People are really nice in Texas. The follow-up calls I make at work could be much worse if I lived up north. “Hi, I was just calling to see if maybe you guys were planning on putting Shrek the Musical in your calendar event listings? I sent you a press release last week? No? Okay. Um, bye.”
But people here always give reasons as to whether or not they’re going to put information about my event in their publications. They’re kind, they’re respectful, they’ve got that southern drawl. Many of the women I speak to on the phone are giggly and helpful. The men are cordial with their “yes m’ams,” which is appreciated when I have to nag them over and over to find out when said article is going to hit newsstands.
So I ride my bike to work- just picked up this little gem of a helmet yesterday. It’s a pretty flat, neighborhoody commute. There is one busy road I have to cross, comparable at some parts to Route 30, but it’s never too difficult. Last week, however, I noticed an eldery black man on the opposite side of West Gray, wearing a bright orange vest and holding a stop sign. He saw me from across the street and walked right into the middle of the road, waving his stop sign and blowing his whistle. School had started, and the man was back in business. He has learned to expect me every day around 3:30 and always lets me cross the road.
There are a lot of homeless people in Houston, just as with every major city. Though the baddies are on the crack corner that is Hyde Park, there are goodies that generally just hang out at highway intersections with signs and change jars. Last week Zack and I were biking the Buffalo Bayou and came to a resting point by the highway (the whole trail runs underneath). I saw a young professional open his car door and throw something at a homeless person. Trash? A rock? No. A packet of peanuts. I smiled at the guy and he smiled back. Good people do exist in this world.
Riding to and from work, with errands in between, is difficult in a pencil skirt and smiliar business casual attire, I’m not going to lie. I’ve tried different ways of hiking my clothes up and down and all around but it’s hard. Most of the time I just pretend I’m not flashing everyone but then I wonder why the loiterers on Hyde Park stalk me when I get home from work with compliments like, “Oh there she is, the best part of the day! I like your dresssss.” The other day in the Kroger parking lot, a woman called out after me. “You should wear some shorts under there, honey!” Thanks. In other unrelated Hyde Park news, our neighbor Brooke just informed us that she saw a man jump the fence and take a shit in our backyard last weekend. Hooray!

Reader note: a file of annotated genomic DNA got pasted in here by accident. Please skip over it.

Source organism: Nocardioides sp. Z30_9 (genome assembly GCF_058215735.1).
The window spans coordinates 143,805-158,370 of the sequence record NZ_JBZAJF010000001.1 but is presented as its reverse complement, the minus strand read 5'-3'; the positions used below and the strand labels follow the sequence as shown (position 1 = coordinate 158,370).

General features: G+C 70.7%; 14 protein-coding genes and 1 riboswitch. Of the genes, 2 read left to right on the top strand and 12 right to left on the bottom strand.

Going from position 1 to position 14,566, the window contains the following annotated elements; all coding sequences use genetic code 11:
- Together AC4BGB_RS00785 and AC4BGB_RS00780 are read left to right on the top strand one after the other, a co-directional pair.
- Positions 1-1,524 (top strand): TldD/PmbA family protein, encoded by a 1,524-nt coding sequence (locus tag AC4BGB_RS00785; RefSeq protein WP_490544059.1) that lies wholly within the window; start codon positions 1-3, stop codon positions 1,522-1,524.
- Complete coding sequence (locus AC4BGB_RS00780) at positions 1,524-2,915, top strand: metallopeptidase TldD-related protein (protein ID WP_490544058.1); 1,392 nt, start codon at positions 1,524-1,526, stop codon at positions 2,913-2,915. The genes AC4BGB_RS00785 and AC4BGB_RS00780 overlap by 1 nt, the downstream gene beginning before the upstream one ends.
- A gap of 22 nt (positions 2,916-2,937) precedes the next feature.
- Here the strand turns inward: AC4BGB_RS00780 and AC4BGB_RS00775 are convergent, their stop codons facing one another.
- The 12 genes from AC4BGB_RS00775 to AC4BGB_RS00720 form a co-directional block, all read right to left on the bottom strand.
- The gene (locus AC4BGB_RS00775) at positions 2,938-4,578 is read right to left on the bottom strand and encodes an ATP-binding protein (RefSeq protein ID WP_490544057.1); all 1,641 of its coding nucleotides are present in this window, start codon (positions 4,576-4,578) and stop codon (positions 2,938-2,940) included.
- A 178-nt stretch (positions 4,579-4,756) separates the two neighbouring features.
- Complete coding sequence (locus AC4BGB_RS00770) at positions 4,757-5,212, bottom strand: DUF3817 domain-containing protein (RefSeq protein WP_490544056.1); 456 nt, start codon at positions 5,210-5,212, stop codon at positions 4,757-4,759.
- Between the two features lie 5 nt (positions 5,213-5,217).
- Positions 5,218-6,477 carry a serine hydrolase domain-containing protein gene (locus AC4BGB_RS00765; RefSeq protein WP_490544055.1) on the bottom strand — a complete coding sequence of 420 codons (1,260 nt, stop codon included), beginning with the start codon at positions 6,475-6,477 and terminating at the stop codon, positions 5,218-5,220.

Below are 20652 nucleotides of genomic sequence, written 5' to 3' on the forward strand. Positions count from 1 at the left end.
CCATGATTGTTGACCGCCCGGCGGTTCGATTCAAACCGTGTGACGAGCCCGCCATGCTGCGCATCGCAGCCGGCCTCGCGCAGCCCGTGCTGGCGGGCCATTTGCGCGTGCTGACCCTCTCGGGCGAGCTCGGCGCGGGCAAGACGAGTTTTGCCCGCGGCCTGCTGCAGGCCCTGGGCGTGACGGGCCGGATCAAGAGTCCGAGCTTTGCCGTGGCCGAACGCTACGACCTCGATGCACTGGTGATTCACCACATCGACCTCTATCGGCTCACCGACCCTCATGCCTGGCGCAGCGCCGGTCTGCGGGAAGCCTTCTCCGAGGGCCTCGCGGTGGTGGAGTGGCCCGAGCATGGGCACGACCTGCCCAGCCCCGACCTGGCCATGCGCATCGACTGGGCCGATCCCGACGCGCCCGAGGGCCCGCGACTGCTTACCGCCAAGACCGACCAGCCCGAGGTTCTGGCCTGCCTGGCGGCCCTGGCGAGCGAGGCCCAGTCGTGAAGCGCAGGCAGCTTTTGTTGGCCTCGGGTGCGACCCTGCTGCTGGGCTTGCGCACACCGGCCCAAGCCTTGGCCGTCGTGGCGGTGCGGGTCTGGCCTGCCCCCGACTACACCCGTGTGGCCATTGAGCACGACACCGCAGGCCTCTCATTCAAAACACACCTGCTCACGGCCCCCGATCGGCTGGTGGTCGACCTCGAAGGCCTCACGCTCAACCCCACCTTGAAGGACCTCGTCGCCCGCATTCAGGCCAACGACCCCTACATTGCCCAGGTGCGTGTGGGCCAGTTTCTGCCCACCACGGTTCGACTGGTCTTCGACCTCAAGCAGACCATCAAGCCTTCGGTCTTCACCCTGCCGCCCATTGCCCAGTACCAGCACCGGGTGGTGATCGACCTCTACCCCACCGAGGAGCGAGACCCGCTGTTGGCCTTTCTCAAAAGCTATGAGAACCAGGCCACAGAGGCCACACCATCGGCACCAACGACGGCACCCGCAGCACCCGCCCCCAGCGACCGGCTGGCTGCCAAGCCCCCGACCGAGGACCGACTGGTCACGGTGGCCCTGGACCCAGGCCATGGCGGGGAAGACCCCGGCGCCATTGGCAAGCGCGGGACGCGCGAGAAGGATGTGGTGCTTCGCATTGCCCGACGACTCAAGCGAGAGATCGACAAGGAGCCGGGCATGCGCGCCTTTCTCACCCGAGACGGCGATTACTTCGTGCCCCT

Driving and parking lots are weird here, too. There is a grocery store called Fiesta where we usually buy cheap produce and $16 Bota Boxes (but never, ever meat). Zack gets mad every time we pull into the lot. “The dumbest parking lot in Texas,” he mutters angrily under his breath. People really do not know how to drive in Houston. Turn signals here are a thing of the past, or the future, I don’t know. People don’t use them, and they’re constantly cutting you off at the red light, on the highway, or in the parking lot. I do not drive here often. It makes me kind of nervous- that and I feel like I’m sixteen and driving with my parents. Zack tends to clench his jaw or say things like “whoa, whoa, slow down.” Or “whoa, whoa, stay in your lane.” I’m not a bad driver, I’m really not.
My grandma and grandpa used to come visit us from New Jersey, where people aren’t exactly known for their road skills. They would slowly and carefully pull into the driveway and step out of their Lexus For Old People and always make the same remark. “That was such a nice trip. People in Pennsylvania are so nice. They always let you into their lanes and they never cut you off! Are Pennsylvanians nice? I never really noticed.
There are a few things I really miss about Pennsylvania summers. Jesse Hein wrote on my Facebook wall last night- I smelled bonfire driving around Berwyn and realized, again, what August was missing. I miss that. Firepits in the backyard. No one wants or needs a firepit for late summer nights in Houston. The temperature is still way above eighty after the sun goes down. The other evening we were hanging out with our neighbors in the yard. I was tightening my cardigan across my body. “You cold?” “No, I’m not cold. I’m hot as balls. I keep getting bitten by these fucking mosquitos.” Houston is a swamp.
The thing I missed the most about Pennsylvania this summer was the sound of the cicadas at night. Always calm and quiet, like a little murmur from the trees, mumbling last-minute thoughts into your bedroom. Windows open, brisk August wind through the curtains. Sounds like the end of summer, tossing and turning in bed before the first night of school. Sometimes I could hear the cicadas in State College, but I would always hear them in Devon. My mother told me she recently held the phone up to the trees so that my grandma, who once lived in New Jersey but now lives in Florida, could hear the sound.
There are crickets and cicadas, mosquitos and roaches in Houston, that’s for sure. Only the sound of the crickets here is not low-key or calming. It’s just the opposite. The sound here is loud and scary and painful, like bad sex or an anxiety attack. A fearful heartbeat, as if the end of the world is coming and the cicadas found out about it first. The air conditioning drowns them out but as soon as you open the front door the sound will startle you. Lucky for us, I guess, we never get to sleep with the windows open.